“There’s a lot of excitement going on in the Bridge Lake neighborhood in the last couple years,” said Thomas Solyst, executive director of Vera Court, with many residents interested in becoming advocates for their neighborhood.
The program will prepare those advocates by teaching them networking and other skills, Solyst said.
The Bayview Foundation’s leadership program will target residents in the affordable housing Bayview Townhouses development. Current ethnic groups in the area include Hmong, Vietnamese, Latino, African-American and African.
That diversity brings many cultural “riches” of food, traditions and language, London said, but it comes with challenges. Neighbors can’t communicate “at length and in detail” when they don’t share a common language, and sometimes this lack of understanding can lead to assumptions. There are different approaches to parenting in the community: some are concerned about unsupervised children while others are delighted that kids run around and play together, London said.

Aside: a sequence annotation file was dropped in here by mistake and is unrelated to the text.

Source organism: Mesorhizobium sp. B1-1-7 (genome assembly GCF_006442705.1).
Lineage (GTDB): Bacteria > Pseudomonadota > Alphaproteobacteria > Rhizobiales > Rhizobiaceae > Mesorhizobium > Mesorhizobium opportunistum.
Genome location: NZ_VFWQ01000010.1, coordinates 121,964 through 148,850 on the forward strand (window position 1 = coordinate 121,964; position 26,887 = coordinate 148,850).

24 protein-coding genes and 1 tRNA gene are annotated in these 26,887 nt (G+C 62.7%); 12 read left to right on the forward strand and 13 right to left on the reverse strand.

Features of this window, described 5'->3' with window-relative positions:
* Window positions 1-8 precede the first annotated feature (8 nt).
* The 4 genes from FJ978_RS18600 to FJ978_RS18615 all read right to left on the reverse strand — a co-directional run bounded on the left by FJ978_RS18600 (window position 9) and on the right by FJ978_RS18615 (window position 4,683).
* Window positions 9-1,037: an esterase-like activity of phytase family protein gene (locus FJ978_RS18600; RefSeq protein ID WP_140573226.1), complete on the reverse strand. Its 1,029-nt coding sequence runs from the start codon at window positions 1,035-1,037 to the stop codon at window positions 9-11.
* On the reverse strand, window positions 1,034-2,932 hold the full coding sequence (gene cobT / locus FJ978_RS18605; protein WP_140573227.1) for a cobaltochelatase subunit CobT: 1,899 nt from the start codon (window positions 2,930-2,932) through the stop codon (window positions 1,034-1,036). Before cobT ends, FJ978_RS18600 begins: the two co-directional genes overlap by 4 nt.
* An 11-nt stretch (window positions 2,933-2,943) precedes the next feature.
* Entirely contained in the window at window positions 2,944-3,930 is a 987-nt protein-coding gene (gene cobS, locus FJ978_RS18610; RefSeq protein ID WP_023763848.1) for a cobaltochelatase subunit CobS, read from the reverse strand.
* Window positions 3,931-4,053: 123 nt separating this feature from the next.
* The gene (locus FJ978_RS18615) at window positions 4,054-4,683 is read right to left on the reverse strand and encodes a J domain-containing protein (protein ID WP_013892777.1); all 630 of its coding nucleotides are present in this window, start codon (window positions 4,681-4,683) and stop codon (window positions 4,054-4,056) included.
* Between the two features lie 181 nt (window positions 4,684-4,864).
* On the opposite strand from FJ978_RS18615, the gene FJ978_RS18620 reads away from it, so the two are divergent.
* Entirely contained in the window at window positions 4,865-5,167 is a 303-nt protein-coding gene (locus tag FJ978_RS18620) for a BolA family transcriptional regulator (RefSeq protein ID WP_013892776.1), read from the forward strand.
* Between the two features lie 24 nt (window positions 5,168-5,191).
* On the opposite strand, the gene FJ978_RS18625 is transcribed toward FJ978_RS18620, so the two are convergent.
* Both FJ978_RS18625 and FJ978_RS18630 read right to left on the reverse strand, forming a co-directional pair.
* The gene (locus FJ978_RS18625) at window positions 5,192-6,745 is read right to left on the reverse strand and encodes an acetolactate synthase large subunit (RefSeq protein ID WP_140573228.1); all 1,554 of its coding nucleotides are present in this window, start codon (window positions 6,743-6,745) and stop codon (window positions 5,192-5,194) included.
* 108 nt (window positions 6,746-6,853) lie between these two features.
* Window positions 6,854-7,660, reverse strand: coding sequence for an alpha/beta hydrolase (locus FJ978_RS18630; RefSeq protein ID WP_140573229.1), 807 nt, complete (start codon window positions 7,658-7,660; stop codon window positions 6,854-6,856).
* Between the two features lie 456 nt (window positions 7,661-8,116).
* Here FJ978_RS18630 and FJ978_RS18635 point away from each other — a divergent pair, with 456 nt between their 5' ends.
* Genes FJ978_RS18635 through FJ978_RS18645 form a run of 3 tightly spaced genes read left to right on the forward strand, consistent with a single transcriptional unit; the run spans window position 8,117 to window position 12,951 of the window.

“The goal is that there would be this deeper understanding and respect for all the different cultures. Without it assumptions have been made and generalizations and stereotypes can get formed and created and that can lead to racism,” she said.
Bayview’s proposal wants to address these “critical community” issues and raise up grassroots leaders within Bayview residents. They’ll be taught “core competencies” of community leadership, like fundraising, budgeting and public speaking, and implement community action projects at the end of their curriculum.